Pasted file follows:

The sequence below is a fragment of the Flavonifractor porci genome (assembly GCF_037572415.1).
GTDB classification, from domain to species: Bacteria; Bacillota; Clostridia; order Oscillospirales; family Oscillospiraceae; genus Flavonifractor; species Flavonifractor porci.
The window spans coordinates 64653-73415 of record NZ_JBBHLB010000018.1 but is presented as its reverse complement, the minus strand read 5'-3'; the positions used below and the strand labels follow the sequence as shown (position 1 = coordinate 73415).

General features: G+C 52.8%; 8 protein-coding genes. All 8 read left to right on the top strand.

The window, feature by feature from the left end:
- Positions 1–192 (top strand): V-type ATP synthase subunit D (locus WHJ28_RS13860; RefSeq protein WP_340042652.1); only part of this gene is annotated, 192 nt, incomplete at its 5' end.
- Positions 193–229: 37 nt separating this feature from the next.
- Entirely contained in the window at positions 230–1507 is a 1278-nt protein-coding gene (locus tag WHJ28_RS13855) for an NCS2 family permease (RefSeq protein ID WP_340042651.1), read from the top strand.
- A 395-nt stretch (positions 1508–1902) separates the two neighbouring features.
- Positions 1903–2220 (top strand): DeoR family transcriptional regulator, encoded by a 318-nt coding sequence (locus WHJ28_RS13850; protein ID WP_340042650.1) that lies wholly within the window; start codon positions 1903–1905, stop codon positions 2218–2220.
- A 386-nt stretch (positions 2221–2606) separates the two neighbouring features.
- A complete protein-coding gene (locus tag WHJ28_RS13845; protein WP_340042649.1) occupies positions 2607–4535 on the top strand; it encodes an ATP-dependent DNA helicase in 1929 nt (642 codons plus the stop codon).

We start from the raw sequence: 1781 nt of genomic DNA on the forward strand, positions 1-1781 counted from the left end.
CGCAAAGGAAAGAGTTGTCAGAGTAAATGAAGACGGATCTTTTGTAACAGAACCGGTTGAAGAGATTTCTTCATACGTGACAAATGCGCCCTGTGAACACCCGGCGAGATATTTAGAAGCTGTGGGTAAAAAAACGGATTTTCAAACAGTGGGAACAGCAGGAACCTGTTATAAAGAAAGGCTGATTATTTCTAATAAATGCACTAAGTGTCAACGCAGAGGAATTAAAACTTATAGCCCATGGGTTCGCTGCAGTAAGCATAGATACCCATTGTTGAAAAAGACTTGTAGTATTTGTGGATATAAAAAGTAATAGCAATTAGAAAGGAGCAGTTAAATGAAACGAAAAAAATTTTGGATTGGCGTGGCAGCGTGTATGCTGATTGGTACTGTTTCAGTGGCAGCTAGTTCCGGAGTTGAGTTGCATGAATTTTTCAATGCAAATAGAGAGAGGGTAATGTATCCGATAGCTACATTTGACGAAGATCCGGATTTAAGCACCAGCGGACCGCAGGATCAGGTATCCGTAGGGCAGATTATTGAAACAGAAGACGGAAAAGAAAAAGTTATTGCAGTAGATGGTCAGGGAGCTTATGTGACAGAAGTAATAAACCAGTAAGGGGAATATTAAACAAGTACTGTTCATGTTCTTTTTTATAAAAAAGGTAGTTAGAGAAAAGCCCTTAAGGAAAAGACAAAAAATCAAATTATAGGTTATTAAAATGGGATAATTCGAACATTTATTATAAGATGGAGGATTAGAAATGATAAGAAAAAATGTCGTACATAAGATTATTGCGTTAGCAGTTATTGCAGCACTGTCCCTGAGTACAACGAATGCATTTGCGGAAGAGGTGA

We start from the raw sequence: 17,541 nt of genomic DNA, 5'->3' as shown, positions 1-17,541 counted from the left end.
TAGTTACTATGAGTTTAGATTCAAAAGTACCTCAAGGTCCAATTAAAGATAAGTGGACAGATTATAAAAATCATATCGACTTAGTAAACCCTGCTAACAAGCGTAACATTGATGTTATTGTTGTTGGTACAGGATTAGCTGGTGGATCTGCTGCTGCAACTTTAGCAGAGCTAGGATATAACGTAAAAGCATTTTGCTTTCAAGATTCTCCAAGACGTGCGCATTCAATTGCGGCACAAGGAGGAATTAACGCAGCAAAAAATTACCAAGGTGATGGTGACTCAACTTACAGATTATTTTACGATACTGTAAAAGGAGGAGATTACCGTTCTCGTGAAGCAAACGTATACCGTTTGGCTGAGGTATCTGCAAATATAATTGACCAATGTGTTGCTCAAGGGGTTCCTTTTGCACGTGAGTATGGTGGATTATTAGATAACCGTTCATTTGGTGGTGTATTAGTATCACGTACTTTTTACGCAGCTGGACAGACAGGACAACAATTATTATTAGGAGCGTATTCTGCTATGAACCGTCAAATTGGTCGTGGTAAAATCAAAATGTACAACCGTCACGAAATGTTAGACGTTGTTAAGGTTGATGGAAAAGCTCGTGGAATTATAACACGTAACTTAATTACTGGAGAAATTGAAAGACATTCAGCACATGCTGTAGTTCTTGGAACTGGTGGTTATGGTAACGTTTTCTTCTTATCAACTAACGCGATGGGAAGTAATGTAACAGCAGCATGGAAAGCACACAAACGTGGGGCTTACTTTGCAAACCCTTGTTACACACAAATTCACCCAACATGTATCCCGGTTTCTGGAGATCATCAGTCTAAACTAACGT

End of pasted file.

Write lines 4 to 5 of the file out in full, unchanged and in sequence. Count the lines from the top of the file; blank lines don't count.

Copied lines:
General features: G+C 52.8%; 8 protein-coding genes. All 8 read left to right on the top strand.

The window, feature by feature from the left end: